Newspoll: 51-49 to Coalition in New South Wales

Slight movement in favour of the Coalition in the final New South Wales state election Newspoll, with Michael Daley’s late campaign troubles making their presence felt on personal ratings. Also featured: voluminous reading on the Electoral Commission’s plans for the count, and some late mail on where the parties believe things stand.

The final Newspoll of the New South Wales state election campaign, published in the Australian, has the Coalition leading 51-49 on two-party preferred, compared with 50-50 in the last such poll a fortnight ago. On the primary vote, the Coalition is up one to 41%, Labor is down one to 35% and the Greens are steady on 10%. On personal ratings, Gladys Berejiklian is down one on approval to 43% and up four on disapproval to 42%; Michael Daley has taken a rather big hit, being down five on approval to 32% and up nine on disapproval to 47%; and Berejiklian’s lead as preferred premier is 43-35, compared with 41-34 last time.

Breakdowns are provided for Sydney and the rest of New South Wales. In Sydney, the Coalition leads 52-48, which compares with 54.3-45.7 in 2015, from primary votes of Coalition 43%, Labor 36% and Greens 18. In keeping with expectations, a bigger swing is recorded in the rest of New South Wales, with two-party preferred at 50-50, compared with 54.4-45.6 to the Coalition last time, from primary votes of Coalition 39%, Labor 34% and Greens 9%. The poll was conducted Tuesday to Thursday from a bumper sample of 2518.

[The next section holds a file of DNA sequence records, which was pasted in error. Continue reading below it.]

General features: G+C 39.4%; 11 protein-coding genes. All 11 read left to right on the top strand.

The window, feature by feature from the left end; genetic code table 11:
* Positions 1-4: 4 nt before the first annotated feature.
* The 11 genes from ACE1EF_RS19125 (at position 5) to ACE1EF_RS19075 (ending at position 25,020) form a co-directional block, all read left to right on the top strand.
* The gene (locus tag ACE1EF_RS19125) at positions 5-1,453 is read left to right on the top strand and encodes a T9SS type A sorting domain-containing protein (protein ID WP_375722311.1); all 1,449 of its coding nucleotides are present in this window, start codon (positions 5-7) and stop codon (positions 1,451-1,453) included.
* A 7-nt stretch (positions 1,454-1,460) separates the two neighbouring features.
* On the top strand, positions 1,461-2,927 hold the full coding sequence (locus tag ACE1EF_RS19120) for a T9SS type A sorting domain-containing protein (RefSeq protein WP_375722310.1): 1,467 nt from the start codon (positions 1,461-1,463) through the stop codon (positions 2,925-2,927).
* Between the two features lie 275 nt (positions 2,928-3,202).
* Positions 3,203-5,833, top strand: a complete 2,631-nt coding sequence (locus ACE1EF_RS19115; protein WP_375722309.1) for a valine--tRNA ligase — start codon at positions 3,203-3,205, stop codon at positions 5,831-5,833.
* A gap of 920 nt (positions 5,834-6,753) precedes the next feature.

Administrative affairs:

• I’m afraid I won’t be able to make good on my earlier promise to run an election results facility. The New South Wales Electoral Commission is unusual in putting its media feed behind a security wall, and I haven’t been able to gain the permissions required to access it. To be honest, it probably wouldn’t have worked very well even if I had – optional preferential voting and enormous changes between the polling booths from the last election to this have added extra layers of complexity. None of these issues will apply at the federal election, which is actually quite a lot easier to do than a state election.

• I am currently in Sydney doing behind-the-scenes work on the Nine Network’s election night coverage. At this stage I have no idea what this will mean for what I will be able to provide in terms of live blogging tonight – it may mean I have inside dope to relate, or it may mean I will be too busy to do anything. At a bare minimum there will be a thread available where you are all invited to exchange information and generally discuss the results.

Some details about the Electoral Commission’s plans for the count:

• We will not be privy to as much counting of pre-poll results on election night as we have lately grown accustomed. All we are promised is incomplete progress counts of the primary vote from pre-poll voting centres, which will presumably posted quite late on the night. That means no pre-poll results on two-party preferred, which could well leave us hanging in more seats than usual at the end of the night. Some postals will be counted on the night – I can’t tell you if this will just be primary votes or if it will include two-party totals as well.